7 Ways Augmented Reality Can Impact Autism Spectrum Disorder

We’re often asked if and how augmented reality (AR) can be used to help patients who have an autism spectrum disorder (ASD) diagnosis. ASD is a developmental disorder that affects communication and behavior and often appears within the first two years of life. Symptoms can include difficulty with communication and social interaction with others, restricted interests, and repetitive behaviors. AR is a technology where digital information (images, audio, text) is superimposed on the real world, either with mobile devices or headsets and glasses. AR is emerging as a promising technology to help those with ASD understand tasks and the world more fully by bridging the physical and digital worlds. We’ve done some digging into the impact of AR on ASD and research shows to be positive in a variety of situations. AR can encourage play and improve language, communication, emotion identification, and vocabulary. Results also indicate benefits like increased motivation, attention, and the learning of new tasks.

Brain Power using AR to help those with autism to better connect to the world around them. Credit: Rob Michaelson

Brain Power using AR to help those with autism to better connect to the world around them. Credit: Rob Michaelson

1) AR Can Increase Attention and Positive Emotion

A variety of AR-based apps have been used to enhance engagement, motivation, and learning for people with ASD. AR overlays like 3D videos, figures, and information can be added to anything and multiple studies have shown that these AR experiences result in increased engagement, enjoyment, motivation, and attention. One particular study designed to teach object discrimination revealed a 62% increase in on-task participation and happier, more determined students. A new Google Glass-based AR and artificial-intelligence app motivates and rewards users for social and cognitive learning.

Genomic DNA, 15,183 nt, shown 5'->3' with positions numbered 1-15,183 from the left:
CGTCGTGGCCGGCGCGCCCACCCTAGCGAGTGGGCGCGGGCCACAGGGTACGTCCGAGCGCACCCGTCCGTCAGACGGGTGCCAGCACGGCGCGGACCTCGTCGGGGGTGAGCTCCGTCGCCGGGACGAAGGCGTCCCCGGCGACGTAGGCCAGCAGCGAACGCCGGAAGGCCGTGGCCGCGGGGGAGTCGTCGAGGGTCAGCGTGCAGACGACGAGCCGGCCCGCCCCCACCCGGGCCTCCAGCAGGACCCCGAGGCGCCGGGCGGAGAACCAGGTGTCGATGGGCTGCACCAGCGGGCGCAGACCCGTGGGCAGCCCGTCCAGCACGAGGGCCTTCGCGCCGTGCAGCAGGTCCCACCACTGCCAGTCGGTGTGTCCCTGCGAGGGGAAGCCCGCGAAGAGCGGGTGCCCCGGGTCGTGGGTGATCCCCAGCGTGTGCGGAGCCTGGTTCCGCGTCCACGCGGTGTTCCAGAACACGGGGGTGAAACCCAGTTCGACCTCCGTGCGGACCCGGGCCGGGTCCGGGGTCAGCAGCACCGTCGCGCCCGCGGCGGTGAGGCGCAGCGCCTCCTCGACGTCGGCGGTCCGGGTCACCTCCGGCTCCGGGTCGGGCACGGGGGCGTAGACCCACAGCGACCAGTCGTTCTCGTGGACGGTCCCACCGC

2) AR Can Increase Social Interaction

An AR app called MOSOCO was developed for public schools in California to help children with ASD practice social skills like eye contact, initiating interaction, asking questions, and sharing interests with their peers. The app allows for users to pair up together and then supports them through each step of the interaction exercise. Students reported that the app was fun, engaging, and had notable teaching ability. The overall number of interactions increased, both between students with ASD and students without ASD.

3) AR Can Teach Facial Expressions

A research study delved into whether AR could allow adolescents with ASD to more readily recognize emotional expression. 3D facial models of each participant were made to use as AR overlay “masks” and each were digitally altered to showcase common facial expressions. Participants were told a short story with illustrations that highlighted one specific emotion and then were asked to select the appropriate emotion mask. Using an AR mirror system, this virtual mask would then appear over the participant’s face to reinforce the emotion being described. The research concluded that the AR system raised awareness of facial emotions and increased sustained and selective attention while parents of participants reported improvements in social skills and attempts at expressing feelings.